Manafort re­port­edly reaches ten­ta­tive plea deal with Mueller

The Detroit News - - Trump Administration - From Detroit News wire ser­vices

Paul Manafort, the crim­i­nally con­victed for­mer chair­man of Pres­i­dent Don­ald Trump’s 2016 cam­paign, reached a ten­ta­tive plea deal with spe­cial counsel Robert Mueller on Thurs­day, all but en­sur­ing he won’t have to face a sec­ond trial later this month, ac­cord­ing to a re­port.

The deal is ex­pected to be an­nounced in court Fri­day, three peo­ple fa­mil­iar with the mat­ter told ABC News. Manafort and his at­tor­neys agreed to the deal af­ter spend­ing more than four hours in dis­cus­sions with the spe­cial counsel’s team, the sources said.

It was not im­me­di­ately clear if the deal in­cludes a co­op­er­a­tion com­po­nent or if Manafort is sim­ply agree­ing to plead guilty in or­der to avoid his up­com­ing trial in Wash­ing­ton, D.C., on counts of money laun­der­ing and il­le­gal for­eign lob­by­ing. That trial is sup­posed to start Sept. 24.

A spokesman for Manafort did not re­turn a re­quest for com­ment. A spokesman for the spe­cial counsel de­clined to com­ment.

The 69-year-old long­time GOP op­er­a­tive was con­victed on bank and tax fraud charges in Vir­ginia last month. He has yet to be sen­tenced in that case, but guide­lines stip­u­late he spend seven years be­hind bars based on that con­vic­tion alone.

Manafort’s in­dict­ments stem from shad­owy lob­by­ing work he did for pro-Krem­lin po­lit­i­cal forces in Ukraine. He has been in jail since a judge re­voked his bail in June af­ter Mueller al­leged he had at­tempted to se­cure false tes­ti­mony from wit­nesses in the Rus­sia in­ves­ti­ga­tion.

Court rules against DeVos in for-profit fraud case

A fed­eral court has ruled that it was “ar­bi­trary and capri­cious” for Ed­u­ca­tion Sec­re­tary Betsy DeVos to de­lay an Oba­maera rule meant to pro­tect stu­dents swin­dled by for-profit col­leges. The de­ci­sion is a sig­nif­i­cant blow to the Trump ad­min­is­tra­tion’s at­tempt to ease reg­u­la­tions for the in­dus­try.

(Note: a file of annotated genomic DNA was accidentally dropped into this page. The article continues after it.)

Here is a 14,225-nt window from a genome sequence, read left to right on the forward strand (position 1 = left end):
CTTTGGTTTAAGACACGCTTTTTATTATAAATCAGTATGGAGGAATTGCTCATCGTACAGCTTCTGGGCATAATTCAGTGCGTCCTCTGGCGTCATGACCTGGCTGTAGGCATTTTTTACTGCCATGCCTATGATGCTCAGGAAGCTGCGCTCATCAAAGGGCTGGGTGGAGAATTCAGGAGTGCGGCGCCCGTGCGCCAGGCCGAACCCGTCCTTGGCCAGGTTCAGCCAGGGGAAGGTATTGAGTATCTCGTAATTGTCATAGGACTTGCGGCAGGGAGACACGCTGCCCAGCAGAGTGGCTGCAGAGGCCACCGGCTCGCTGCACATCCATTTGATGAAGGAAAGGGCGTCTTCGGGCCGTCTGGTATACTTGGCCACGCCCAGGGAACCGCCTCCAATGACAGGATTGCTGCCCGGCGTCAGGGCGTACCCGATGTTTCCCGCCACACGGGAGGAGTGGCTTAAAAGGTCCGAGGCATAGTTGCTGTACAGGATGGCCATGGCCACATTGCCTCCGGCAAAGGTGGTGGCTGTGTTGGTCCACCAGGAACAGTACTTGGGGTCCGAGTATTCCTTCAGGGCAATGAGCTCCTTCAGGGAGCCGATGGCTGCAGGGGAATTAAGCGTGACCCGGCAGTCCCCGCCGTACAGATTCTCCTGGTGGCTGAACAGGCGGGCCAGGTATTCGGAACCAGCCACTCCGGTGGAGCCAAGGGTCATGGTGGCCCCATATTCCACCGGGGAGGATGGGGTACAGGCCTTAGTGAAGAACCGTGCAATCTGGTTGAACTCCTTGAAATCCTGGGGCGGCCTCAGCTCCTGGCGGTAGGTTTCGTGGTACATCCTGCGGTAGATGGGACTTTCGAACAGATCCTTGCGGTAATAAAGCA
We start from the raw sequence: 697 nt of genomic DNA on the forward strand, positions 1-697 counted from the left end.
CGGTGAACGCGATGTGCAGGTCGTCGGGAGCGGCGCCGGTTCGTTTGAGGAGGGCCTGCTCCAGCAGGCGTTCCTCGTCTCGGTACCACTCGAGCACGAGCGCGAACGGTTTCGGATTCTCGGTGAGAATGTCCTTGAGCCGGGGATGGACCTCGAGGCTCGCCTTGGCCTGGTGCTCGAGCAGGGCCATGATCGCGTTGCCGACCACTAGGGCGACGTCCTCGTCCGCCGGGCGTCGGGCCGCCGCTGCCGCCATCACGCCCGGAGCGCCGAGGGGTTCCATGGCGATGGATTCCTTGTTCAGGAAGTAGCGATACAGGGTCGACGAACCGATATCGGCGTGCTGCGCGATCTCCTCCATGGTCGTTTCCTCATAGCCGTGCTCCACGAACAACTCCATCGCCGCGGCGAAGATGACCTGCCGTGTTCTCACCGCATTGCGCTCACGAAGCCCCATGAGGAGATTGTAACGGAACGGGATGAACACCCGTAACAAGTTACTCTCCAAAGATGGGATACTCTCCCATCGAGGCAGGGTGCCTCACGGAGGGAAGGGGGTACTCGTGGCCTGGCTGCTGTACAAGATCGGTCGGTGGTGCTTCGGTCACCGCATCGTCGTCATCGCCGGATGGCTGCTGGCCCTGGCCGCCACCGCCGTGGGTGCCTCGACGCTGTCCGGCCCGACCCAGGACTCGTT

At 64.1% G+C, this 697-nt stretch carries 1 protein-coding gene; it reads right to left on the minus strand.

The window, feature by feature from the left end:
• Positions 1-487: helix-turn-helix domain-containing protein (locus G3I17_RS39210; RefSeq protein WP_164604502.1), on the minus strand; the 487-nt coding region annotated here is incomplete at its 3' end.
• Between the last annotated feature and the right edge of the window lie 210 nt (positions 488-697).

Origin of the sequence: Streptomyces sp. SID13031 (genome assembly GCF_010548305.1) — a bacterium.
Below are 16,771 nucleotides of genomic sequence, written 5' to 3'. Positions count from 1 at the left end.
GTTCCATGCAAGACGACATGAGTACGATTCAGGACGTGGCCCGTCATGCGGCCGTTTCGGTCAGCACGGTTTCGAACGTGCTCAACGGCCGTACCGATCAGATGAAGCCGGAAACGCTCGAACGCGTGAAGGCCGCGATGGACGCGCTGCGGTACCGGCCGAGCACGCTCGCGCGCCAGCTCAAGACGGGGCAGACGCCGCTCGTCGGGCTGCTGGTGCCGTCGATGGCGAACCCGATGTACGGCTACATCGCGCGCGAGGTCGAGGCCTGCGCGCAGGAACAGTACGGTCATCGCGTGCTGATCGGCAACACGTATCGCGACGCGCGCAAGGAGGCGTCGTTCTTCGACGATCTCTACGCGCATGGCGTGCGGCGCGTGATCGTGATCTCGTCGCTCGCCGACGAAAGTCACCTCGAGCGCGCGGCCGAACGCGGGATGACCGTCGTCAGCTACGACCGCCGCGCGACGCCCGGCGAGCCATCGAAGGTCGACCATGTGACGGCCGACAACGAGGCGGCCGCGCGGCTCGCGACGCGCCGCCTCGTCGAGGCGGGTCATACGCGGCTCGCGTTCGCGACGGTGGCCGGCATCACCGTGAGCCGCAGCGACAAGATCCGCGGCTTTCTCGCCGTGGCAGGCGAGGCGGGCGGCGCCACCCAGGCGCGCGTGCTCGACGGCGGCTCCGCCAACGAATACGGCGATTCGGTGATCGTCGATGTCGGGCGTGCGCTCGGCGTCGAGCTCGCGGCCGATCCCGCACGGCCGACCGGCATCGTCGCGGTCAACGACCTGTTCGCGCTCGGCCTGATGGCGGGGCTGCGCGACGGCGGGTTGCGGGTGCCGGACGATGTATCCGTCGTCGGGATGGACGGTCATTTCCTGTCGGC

A judge in the na­tion’s cap­i­tal ruled on Wed­nes­day in fa­vor of Demo­cratic at­tor­neys gen­eral from 19 states and the District of Columbia and for­mer stu­dents. They had sued DeVos over her de­ci­sion last year to post­pone the rules fi­nal­ized un­der Pres­i­dent Barack Obama.

DeVos had ar­gued those rules cre­ated “a mud­dled process that’s un­fair to stu­dents and schools.”

Judge Ran­dolph Moss said DeVos’ ra­tio­nale for freez­ing the reg­u­la­tion con­tained a “fun­da­men­tal and un­ex­plained in­con­sis­tency.”

Mas­sachusetts At­tor­ney Gen­eral Maura Healey, who led the law­suit, said the rul­ing was “a vic­tory for ev­ery fam­ily de­frauded by a preda­tory for-profit school.”

Depart­ment spokes­woman Liz Hill said the agency was re­view­ing the rul­ing.

FEMA head de­nies in­ten­tion­ally mis­us­ing fed ve­hi­cles

The head of the gov­ern­ment’s dis­as­ter re­lief agency said Thurs­day he never in­ten­tion­ally mis­used fed­eral ve­hi­cles, fol­low­ing a re­port he was un­der in­ves­ti­ga­tion by the Home­land Se­cu­rity Depart­ment’s in­ter­nal watch­dog.

Brock Long dis­cussed the in­ves­ti­ga­tion, first re­ported by Politico, at a brief­ing on Hur­ri­cane Florence, say­ing he would co­op­er­ate and own up to any mis­takes.

“Do­ing some­thing un­eth­i­cal is not part of my DNA and it’s not part of my track record in my whole en­tire ca­reer,” said Long, who leads the Fed­eral Emer­gency Man­age­ment Agency.

Long said the in­spec­tor gen­eral was look­ing into ve­hi­cle us­age, but he didn’t con­firm that the re­view con­cerned his use of an of­fi­cial ve­hi­cle. Politico re­ported Long was un­der in­ves­ti­ga­tion for pos­si­bly mis­us­ing gov­ern­ment re­sources and per­son­nel on week­end trips home to Hick­ory, North Carolina.

Tyler Houl­ton, a spokesman for Home­land Se­cu­rity, FEMA’s par­ent agency, re­ferred ques­tions to the in­spec­tor gen­eral’s of­fice, which didn’t im­me­di­ately re­spond to a re­quest for com­ment.

Houl­ton said Sec­re­tary Kirst­jen Nielsen “is con­fi­dent in the lead­er­ship at FEMA and their proven dis­as­ter man­age­ment abil­ity,” he said.

U.S. black­lists N. Korean-con­trolled IT firms

The United States is im­pos­ing sanc­tions on two North Korean-con­trolled in­for­ma­tion tech­nol­ogy com­pa­nies based in China and Rus­sia.

The Trea­sury Depart­ment an­nounced Thurs­day it is des­ig­nat­ing China Sil­ver Star, its North Korean CEO Jong Song Hwa, and its Rus­sia-based sis­ter com­pany.

Trea­sury Sec­re­tary Steve Mnuchin said in a state­ment that the sanc­tions are in­tended to stop the flow of il­licit rev­enue to North Korea from over­seas IT work­ers hid­ing be­hind front com­pa­nies and aliases.

Cuomo de­feats Nixon in N.Y. gu­ber­na­to­rial pri­mary

New York Gov. An­drew Cuomo de­feated Demo­cratic pri­mary chal­lenger Cyn­thia Nixon to win his party’s nom­i­na­tion for a third term.

Cuomo had far greater fi­nan­cial re­sources go­ing into the matchup, and polls sug­gested he held a com­mand­ing lead be­fore Thurs­day’s pri­mary.

Nixon, an ac­tivist and for­mer “Sex and the City” star, had hoped to be­come the lat­est lib­eral chal­lenger to un­seat a pow­er­ful in­sider.

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